The Showmanship of Lyndon B. Johnson
LBJ’s helicopter was a big hit on the 1948 Senate campaign trail. Especially after he devised a tactic to keep people from wandering off before he gave his speech. According to Robert Caro, before beginning his speech LBJ would say:
“My good pilot Joe tells me it’ll be too dangerous if I take off with him because we wouldn’t have enough power to clear those 30,000-volt high-tension wires over there. He’s going to have to take off alone. And it’s going to be mighty tight. I just hope and pray he’ll be able to make it.”
Most people stuck around.
—Caro, Robert. The Years of Lyndon Johnson: Means of Ascent. New York: Vintage Books, 1990, p. 249.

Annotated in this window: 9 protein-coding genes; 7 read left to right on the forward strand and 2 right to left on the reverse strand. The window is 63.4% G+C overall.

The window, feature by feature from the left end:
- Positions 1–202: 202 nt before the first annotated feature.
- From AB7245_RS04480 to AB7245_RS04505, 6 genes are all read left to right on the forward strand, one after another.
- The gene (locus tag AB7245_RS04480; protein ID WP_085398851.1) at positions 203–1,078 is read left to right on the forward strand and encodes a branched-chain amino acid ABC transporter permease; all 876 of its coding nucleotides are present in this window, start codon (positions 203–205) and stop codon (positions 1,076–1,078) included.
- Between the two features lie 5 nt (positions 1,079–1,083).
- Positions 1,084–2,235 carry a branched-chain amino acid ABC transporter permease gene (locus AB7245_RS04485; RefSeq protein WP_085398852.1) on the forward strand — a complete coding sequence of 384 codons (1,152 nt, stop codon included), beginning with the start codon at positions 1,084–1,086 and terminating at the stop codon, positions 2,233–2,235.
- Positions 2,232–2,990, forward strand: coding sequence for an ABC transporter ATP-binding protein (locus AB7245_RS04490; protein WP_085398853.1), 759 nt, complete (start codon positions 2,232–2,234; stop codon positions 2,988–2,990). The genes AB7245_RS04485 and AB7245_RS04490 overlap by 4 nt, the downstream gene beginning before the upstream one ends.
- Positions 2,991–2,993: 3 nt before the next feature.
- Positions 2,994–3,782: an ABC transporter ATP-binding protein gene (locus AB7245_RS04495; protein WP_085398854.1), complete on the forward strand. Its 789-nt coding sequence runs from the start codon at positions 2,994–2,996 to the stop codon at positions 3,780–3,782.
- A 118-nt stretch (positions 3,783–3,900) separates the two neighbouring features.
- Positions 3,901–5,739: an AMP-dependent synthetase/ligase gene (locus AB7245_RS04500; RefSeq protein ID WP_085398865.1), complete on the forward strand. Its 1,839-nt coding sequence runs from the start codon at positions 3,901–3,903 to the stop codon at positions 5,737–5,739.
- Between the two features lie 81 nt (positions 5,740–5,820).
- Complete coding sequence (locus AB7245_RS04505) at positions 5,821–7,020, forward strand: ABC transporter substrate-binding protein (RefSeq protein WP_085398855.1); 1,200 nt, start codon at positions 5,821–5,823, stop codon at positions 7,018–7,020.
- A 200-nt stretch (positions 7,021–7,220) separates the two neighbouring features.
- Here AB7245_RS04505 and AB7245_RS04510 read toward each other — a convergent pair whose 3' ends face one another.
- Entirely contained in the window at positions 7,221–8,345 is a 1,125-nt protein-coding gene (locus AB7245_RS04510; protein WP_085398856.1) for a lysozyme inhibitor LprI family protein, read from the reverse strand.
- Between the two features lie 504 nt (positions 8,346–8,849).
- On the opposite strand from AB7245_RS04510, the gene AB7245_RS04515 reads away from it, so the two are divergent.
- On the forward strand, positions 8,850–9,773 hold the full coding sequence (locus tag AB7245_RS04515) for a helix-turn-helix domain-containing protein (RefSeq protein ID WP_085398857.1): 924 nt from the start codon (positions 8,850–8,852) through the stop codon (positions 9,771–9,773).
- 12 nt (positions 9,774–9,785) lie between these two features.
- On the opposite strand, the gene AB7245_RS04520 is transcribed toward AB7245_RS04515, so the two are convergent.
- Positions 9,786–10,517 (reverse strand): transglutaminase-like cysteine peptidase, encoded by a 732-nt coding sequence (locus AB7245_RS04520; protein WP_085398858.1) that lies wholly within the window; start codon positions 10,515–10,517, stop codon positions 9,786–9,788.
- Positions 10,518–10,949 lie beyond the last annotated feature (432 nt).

This reminded me of the media studies classes I took in school, and of all the discussions we had about how violence is one of the oldest forms of entertainment. In that vein (pun intended, and I’m not sorry):
We’re more of the love, blood, and rhetoric school. Well, we can do you blood and love without the rhetoric, and we can do you blood and rhetoric without the love, and we can do you all three concurrent or consecutive. But we can’t give you love and rhetoric without the blood. Blood is compulsory. They’re all blood, you see.
-The Player, “Rosencrantz and Guildenstern Are Dead” — Tom Stoppard